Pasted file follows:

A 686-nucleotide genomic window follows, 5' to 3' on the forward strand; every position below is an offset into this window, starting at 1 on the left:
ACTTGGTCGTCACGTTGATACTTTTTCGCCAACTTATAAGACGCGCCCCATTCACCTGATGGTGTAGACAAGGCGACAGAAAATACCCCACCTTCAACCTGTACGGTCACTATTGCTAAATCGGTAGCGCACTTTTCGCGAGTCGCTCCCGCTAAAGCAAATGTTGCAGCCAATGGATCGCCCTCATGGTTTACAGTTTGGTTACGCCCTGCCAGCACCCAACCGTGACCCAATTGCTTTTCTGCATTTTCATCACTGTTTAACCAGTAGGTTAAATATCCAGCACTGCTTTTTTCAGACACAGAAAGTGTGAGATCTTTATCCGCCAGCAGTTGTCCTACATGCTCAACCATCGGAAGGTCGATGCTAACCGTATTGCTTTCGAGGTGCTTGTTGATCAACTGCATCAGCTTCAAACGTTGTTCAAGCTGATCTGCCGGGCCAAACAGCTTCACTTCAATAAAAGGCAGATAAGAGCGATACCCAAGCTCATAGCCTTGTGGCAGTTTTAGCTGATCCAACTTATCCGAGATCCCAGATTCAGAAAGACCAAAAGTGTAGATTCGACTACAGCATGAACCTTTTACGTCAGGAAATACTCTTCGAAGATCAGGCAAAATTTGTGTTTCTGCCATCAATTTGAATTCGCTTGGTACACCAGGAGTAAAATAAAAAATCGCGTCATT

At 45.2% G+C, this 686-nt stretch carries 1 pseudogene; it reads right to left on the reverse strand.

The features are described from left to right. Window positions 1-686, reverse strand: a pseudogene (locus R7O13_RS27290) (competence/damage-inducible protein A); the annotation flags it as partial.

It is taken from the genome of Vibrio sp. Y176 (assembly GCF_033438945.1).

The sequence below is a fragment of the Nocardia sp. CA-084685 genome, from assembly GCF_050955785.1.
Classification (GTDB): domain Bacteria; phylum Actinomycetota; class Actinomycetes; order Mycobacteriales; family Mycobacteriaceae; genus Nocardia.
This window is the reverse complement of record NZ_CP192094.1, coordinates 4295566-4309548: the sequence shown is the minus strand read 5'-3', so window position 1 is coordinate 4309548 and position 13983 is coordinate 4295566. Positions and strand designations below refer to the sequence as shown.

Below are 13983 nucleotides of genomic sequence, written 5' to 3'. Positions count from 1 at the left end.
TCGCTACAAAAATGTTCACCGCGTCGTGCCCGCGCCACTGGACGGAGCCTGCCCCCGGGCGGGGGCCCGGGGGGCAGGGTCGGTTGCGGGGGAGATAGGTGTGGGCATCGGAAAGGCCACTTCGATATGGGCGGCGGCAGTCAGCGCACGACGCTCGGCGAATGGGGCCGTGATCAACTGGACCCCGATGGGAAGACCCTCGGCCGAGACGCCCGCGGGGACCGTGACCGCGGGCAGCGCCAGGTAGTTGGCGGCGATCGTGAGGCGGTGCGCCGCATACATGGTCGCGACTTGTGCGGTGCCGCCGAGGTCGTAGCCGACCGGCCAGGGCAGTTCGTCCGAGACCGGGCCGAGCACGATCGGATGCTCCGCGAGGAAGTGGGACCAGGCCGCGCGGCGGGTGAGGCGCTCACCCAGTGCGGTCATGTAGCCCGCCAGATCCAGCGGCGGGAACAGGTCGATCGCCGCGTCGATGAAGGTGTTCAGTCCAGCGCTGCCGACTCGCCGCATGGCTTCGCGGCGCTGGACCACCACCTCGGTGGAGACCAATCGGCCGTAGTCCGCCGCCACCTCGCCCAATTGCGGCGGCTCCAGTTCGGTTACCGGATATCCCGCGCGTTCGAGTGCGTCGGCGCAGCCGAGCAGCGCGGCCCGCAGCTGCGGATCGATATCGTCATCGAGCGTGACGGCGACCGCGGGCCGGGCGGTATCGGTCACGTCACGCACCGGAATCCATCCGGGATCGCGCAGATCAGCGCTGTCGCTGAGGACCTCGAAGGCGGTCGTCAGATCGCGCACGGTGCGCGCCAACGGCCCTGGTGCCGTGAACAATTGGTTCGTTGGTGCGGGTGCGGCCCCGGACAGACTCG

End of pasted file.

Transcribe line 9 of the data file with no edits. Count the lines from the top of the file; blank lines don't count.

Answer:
Below are 13983 nucleotides of genomic sequence, written 5' to 3'. Positions count from 1 at the left end.